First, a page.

AbstractFUS is a DNA/RNA-binding protein that modulates gene expression by associating with a wide range of transcription-related factors in the nucleus and/or cytoplasm of neurons. Abnormal expression or mutation of FUS were reported to be involved in the pathologies of ALS and FTLD. Since both pathologies include neurodegeneration, the synapse weakening process might be exhibited prior to the neuronal death. However, there are missing gaps not well explained.
In this PhD study, the nature and consequence of abnormal FUS were investigated in terms of the potential pathology, involved in ALS, FTLD and other possible neurodegenerative diseases. By utilising main pathogenic factors of FUS (NLS mutation and hypomethylation), both morphological and neurophysiological alterations by abnormal expression and propagation of FUS were investigated.
First, cytosolic accumulation of FUS was investigated using FUS-P525L, which has mutation on NLS region, required for nuclear internalisation of FUS. FUS-P525L was shown to have quicker translocation though the dendrites than that of FUS-WT and this difference resulted in the reduction of spine density in the apical dendrites of FUS-P525L cells. FUS-P525L cells were shown to have increased synaptic conductance and intrinsic excitability and the excitability was returned to the control level when Calcium-permeable AMPAR blocker IEM-1460 was applied. And had decreased basal synaptic transmission and inhibited induction of LTP and LTD.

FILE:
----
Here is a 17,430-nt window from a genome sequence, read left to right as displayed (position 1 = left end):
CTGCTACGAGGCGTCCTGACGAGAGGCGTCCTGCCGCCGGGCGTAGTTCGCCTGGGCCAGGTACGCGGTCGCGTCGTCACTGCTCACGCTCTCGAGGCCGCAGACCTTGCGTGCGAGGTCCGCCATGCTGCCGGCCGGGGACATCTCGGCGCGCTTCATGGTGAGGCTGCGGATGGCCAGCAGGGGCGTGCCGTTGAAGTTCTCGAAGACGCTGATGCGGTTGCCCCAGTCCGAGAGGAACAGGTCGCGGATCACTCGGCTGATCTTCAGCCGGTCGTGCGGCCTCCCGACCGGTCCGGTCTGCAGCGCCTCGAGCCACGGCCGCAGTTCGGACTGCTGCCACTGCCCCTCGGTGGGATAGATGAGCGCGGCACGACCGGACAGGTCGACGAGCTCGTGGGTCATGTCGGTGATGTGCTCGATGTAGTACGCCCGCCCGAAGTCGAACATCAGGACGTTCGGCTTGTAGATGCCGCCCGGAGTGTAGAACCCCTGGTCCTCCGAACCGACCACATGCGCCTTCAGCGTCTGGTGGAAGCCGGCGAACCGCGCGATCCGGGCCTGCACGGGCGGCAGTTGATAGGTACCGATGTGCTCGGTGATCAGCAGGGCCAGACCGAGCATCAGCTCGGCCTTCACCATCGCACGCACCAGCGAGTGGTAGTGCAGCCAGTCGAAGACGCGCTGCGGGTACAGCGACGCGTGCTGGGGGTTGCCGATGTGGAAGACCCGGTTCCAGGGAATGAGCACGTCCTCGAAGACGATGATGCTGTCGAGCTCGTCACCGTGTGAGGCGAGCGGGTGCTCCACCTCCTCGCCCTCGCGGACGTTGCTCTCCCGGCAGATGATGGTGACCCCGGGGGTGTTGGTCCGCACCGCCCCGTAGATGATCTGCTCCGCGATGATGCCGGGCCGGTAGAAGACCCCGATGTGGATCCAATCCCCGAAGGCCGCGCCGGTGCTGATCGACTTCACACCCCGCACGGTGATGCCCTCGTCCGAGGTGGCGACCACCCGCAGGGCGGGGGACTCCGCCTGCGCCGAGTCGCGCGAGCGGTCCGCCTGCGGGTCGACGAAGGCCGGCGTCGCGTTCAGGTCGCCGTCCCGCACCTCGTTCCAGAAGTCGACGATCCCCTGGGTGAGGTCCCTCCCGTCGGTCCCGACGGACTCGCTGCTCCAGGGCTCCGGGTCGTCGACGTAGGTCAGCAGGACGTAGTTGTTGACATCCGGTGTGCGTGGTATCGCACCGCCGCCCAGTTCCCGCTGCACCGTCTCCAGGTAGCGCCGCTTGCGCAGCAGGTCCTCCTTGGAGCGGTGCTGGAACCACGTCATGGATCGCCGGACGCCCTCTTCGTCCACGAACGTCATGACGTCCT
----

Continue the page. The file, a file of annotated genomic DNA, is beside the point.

Second, FUS mutant with enhanced cation-π interaction was investigated by using FUS-16R, which has 16 additional arginine residues, increases the chance of hypomethylation. The spine density of FUS-16R cells were shown to be reduced in both basal and apical dendrites compared to FUS-WT cells. In addition, intrinsic excitability and basal synaptic transmissions were reduced in FUS-16R cells.
Together, the results suggest that abnormal expression of FUS mutant is widely involved in the morphological, electrophysiological synapse weakening and it is related to the neuronal activity and excitability.
|Date of Award||11 May 2021|
|Supervisor||Daniel Whitcomb (Supervisor) & Shelley Allen-Birt (Supervisor)|